Belmont Storytelling Shines Through Recent Grad's Award-Winning Podcast

Johnson building
Curb College of Entertainment & Music Business

Belmont Storytelling Shines Through Recent Grad's Award-Winning Podcast

May 24, 2024 | by Haley Charlton

NPR Gives Honorable Mention to Alumnus Isaac Wetzel’s ‘Brown Sheep’

Brown Sheep coverIsaac Wetzel, a recent 2024 graduate of Belmont’s emerging media program, has gained national recognition for his podcast "Brown Sheep" - a space dedicated to amplifying the voices of adoptees, immigrants, people of color and others within marginalized communities. 

Wetzel, who was adopted from Vietnam as an infant, created the podcast in Belmont's pioneering podcasting class, launched in 2021. His authentic approach to exploring identity and giving a platform to underrepresented perspectives resonated with judges, earning him an honorable mention from NPR in their competitive College Podcast Challenge. 

In its third year, the competition received nearly 500 entries and handed out only 22 honorable mentions. 

"It felt really speaks volumes (pun intended) as to the hard work and the community I feel like I've built here that would support me and really encourage me to put that out there," Wetzel said of the recognition. "I just finished college, and I'm starting to see the fruits of my labor and really feel the acknowledgement and the appreciation. And it just makes me feel like I'm doing something right.” 

Wetzel in recording studioThe class, created and taught by Assistant Professor of Journalism Dr. Jen Duck, gives students full training from ideation to post-production while providing access to Belmont's two new state-of-the-art podcast studios.  

“In our busy online world, podcasting is unique because it brings authentic face-to-face conversations back to the forefront,” Duck explained. “We challenge students to interview people from all walks of life and craft meaningful content that helps foster a greater understanding of diverse communities and circumstances.”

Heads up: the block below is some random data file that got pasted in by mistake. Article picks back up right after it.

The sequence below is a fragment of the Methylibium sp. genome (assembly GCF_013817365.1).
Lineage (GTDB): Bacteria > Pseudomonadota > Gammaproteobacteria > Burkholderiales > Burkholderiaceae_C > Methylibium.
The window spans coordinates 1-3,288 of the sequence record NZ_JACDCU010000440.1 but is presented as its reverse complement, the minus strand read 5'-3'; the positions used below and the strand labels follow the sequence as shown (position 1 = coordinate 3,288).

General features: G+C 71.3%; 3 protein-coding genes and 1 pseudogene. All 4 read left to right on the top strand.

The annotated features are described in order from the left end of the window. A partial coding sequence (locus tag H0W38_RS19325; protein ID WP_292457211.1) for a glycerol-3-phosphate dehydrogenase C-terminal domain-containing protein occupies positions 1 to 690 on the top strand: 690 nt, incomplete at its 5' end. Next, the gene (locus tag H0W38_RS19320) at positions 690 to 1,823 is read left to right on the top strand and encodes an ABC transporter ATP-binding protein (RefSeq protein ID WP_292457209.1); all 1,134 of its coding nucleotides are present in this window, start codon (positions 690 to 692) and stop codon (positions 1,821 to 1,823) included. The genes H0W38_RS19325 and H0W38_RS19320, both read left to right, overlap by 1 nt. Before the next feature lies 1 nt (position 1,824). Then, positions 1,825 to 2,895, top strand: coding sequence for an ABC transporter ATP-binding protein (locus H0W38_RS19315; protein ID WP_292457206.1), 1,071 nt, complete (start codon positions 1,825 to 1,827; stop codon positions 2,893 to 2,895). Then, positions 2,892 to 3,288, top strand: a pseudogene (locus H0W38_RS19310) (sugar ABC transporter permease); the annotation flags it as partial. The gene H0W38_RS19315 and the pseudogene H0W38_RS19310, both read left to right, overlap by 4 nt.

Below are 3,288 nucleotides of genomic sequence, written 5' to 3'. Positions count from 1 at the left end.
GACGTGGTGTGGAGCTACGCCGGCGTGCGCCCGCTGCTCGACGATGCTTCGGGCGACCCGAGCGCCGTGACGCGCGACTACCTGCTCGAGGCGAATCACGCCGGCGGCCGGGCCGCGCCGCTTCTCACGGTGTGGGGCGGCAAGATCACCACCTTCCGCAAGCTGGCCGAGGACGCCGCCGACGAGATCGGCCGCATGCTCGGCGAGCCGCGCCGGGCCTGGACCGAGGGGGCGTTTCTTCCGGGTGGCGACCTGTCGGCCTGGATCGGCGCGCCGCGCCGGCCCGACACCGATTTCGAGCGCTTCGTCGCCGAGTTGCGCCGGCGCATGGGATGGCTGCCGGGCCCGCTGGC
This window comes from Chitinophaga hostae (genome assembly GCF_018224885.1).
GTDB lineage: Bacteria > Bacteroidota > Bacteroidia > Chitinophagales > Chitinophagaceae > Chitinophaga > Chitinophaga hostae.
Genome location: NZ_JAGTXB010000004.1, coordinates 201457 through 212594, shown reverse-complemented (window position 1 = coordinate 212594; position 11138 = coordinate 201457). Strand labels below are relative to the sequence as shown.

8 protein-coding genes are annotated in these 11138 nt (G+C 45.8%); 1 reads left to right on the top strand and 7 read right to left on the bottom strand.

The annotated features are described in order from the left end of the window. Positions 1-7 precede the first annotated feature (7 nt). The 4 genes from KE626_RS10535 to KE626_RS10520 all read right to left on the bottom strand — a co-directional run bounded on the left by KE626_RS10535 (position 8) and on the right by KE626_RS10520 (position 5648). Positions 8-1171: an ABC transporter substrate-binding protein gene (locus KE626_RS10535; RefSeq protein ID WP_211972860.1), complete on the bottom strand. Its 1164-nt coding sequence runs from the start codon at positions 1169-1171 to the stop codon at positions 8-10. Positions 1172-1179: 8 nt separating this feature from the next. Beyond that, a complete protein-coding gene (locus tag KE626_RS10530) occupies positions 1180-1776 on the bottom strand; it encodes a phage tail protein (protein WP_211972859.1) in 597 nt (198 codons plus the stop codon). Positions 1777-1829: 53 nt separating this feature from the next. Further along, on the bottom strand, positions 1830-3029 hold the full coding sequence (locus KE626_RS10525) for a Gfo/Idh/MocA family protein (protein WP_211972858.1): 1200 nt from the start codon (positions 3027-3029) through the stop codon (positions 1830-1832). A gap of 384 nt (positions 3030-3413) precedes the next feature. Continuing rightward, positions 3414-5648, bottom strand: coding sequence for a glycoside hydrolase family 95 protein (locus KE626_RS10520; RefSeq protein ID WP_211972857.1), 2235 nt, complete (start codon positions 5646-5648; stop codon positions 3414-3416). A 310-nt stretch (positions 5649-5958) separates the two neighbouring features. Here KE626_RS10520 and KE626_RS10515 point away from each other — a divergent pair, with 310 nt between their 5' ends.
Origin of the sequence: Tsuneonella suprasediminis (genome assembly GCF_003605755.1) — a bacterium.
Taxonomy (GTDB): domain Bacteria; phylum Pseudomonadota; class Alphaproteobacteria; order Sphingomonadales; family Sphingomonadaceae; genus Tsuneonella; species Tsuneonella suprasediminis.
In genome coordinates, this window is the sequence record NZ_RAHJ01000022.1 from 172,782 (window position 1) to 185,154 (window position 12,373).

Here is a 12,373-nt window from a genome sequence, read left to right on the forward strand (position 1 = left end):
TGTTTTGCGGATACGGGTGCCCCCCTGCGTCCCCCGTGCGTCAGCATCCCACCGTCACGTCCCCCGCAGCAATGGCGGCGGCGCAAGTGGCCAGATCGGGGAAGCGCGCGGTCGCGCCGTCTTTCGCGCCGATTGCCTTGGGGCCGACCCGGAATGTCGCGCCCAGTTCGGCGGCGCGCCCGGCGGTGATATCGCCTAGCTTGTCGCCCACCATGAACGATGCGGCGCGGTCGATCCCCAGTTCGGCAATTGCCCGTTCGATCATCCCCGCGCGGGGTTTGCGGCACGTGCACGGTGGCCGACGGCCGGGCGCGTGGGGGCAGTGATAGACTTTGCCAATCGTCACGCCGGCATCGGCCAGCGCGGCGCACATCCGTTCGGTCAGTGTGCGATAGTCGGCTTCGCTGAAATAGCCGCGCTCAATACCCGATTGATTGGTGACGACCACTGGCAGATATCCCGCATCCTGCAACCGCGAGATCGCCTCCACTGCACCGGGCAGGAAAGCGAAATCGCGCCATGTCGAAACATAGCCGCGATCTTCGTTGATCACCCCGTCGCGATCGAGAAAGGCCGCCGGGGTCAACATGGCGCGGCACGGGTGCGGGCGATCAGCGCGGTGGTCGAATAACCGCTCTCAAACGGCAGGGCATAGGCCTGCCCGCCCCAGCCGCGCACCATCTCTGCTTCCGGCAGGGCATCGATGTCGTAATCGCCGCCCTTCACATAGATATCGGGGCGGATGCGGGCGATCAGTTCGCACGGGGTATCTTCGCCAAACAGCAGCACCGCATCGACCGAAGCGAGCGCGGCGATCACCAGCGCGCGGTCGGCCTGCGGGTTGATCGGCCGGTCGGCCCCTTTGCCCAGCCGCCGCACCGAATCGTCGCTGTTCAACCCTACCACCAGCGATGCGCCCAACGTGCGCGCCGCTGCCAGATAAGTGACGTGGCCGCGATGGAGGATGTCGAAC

For Wetzel, the curriculum allowed a passion project to take form. The exploratory nature of interviewing guests creates an intimate space for deep conversations around identity that he hopes can inspire others. 

"This is one of the big things that I've been able to take away from Belmont, and then really do for myself," he explained. "I've been able to become to be more vulnerable and be more open about exploring who I am and what my purpose is through recording this.”  

Wetzel credits the peer feedback and real-world experience from the class as vital in shaping "Brown Sheep." 

"Classes like this, or the documentary class I was part of, gives you not only the soft skills and training but also that bridge, the connections and relationships, so that you can tell these stories," Wetzel added. “Belmont fostering this storyteller atmosphere allows the Nashville community to be heard and amplified through the young students and creatives who are looking to do that in a way that brings purpose and relationship.” 

With the formative skills gained at Belmont, Wetzel plans to pursue a career incorporating his strengths in editing, video and audio production. Until he lands his next gig, he's continuing to reflect on purpose and identity and further develop the "Brown Sheep" podcast that has already made its mark. 

“If there's something you want to do, if you have any opportunity or interest in something, Belmont says ‘We'll make it happen.'"

Isaac Wetzel

Learn More

Learn more about Belmont's emerging media program.